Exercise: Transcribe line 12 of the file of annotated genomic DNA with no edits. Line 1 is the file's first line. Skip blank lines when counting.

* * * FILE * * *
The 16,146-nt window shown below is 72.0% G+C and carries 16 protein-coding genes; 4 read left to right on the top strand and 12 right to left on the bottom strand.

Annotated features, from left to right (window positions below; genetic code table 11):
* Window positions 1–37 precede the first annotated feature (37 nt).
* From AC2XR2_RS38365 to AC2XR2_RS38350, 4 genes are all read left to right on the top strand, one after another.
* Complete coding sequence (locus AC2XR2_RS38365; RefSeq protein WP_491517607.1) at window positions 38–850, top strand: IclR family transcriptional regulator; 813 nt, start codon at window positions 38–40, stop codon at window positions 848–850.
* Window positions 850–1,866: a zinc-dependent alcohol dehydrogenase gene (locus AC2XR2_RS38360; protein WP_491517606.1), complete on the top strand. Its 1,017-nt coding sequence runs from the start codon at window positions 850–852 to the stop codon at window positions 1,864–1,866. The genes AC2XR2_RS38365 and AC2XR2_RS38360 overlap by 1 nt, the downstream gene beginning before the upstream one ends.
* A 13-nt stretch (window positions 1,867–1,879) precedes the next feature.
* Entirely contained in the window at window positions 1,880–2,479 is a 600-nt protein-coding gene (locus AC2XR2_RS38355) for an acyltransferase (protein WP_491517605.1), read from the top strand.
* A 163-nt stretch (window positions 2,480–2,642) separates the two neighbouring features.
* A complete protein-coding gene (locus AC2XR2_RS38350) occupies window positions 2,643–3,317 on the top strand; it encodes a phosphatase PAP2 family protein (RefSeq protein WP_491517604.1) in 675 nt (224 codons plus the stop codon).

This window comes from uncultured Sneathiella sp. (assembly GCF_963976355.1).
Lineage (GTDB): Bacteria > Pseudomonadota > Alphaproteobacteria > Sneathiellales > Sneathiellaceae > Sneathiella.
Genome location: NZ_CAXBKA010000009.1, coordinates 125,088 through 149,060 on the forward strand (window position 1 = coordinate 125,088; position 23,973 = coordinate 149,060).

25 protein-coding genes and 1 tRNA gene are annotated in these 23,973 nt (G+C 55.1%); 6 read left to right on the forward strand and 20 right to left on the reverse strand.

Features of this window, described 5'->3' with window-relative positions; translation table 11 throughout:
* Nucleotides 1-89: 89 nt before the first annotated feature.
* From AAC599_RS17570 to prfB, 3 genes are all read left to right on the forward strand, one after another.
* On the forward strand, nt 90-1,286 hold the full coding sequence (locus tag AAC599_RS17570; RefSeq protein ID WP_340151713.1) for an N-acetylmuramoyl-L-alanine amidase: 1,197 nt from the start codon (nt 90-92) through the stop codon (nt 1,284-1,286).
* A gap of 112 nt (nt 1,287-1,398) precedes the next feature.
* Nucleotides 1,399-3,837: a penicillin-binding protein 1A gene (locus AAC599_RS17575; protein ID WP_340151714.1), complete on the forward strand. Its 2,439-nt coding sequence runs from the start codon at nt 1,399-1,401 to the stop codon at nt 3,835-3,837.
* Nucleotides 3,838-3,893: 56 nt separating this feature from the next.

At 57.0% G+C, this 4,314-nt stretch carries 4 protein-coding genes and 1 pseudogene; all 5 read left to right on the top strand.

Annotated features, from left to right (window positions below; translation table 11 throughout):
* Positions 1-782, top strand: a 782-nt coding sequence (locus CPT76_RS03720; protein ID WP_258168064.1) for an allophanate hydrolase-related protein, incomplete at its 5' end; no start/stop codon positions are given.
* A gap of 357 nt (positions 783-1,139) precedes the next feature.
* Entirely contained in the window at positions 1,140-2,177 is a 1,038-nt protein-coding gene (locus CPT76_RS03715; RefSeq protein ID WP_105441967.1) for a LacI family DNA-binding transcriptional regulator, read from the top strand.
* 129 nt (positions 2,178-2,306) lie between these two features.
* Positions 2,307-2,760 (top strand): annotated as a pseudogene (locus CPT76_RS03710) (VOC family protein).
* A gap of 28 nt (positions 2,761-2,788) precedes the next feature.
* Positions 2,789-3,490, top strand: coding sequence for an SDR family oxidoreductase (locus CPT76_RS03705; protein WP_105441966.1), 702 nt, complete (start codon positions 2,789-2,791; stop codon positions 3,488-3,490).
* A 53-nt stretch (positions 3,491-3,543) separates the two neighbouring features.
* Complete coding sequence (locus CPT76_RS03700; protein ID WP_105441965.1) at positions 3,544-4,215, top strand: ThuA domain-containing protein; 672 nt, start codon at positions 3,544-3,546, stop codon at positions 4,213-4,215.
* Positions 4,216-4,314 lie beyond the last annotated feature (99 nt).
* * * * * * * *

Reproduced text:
Lineage (GTDB): Bacteria > Pseudomonadota > Alphaproteobacteria > Sneathiellales > Sneathiellaceae > Sneathiella.